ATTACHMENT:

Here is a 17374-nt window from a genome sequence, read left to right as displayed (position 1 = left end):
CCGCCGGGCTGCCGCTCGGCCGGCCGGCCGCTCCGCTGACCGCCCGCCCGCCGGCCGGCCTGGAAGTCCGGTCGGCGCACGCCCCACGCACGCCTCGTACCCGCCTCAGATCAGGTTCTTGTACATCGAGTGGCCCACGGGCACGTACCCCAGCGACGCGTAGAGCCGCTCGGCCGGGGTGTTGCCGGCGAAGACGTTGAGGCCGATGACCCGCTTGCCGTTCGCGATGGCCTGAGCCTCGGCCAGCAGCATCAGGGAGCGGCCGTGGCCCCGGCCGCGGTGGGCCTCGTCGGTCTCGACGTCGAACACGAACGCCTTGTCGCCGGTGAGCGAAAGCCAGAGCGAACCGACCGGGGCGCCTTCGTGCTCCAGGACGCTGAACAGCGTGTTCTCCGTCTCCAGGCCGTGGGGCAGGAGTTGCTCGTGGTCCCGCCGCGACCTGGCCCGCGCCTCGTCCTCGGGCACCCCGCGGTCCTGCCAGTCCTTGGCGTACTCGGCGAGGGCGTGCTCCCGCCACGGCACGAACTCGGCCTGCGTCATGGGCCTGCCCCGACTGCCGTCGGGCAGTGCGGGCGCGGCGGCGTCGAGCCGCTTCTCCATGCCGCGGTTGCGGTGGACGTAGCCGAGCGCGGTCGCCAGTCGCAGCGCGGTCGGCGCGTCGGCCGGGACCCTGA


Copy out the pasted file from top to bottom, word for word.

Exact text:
Here is a 17374-nt window from a genome sequence, read left to right as displayed (position 1 = left end):
CCGCCGGGCTGCCGCTCGGCCGGCCGGCCGCTCCGCTGACCGCCCGCCCGCCGGCCGGCCTGGAAGTCCGGTCGGCGCACGCCCCACGCACGCCTCGTACCCGCCTCAGATCAGGTTCTTGTACATCGAGTGGCCCACGGGCACGTACCCCAGCGACGCGTAGAGCCGCTCGGCCGGGGTGTTGCCGGCGAAGACGTTGAGGCCGATGACCCGCTTGCCGTTCGCGATGGCCTGAGCCTCGGCCAGCAGCATCAGGGAGCGGCCGTGGCCCCGGCCGCGGTGGGCCTCGTCGGTCTCGACGTCGAACACGAACGCCTTGTCGCCGGTGAGCGAAAGCCAGAGCGAACCGACCGGGGCGCCTTCGTGCTCCAGGACGCTGAACAGCGTGTTCTCCGTCTCCAGGCCGTGGGGCAGGAGTTGCTCGTGGTCCCGCCGCGACCTGGCCCGCGCCTCGTCCTCGGGCACCCCGCGGTCCTGCCAGTCCTTGGCGTACTCGGCGAGGGCGTGCTCCCGCCACGGCACGAACTCGGCCTGCGTCATGGGCCTGCCCCGACTGCCGTCGGGCAGTGCGGGCGCGGCGGCGTCGAGCCGCTTCTCCATGCCGCGGTTGCGGTGGACGTAGCCGAGCGCGGTCGCCAGTCGCAGCGCGGTCGGCGCGTCGGCCGGGACCCTGA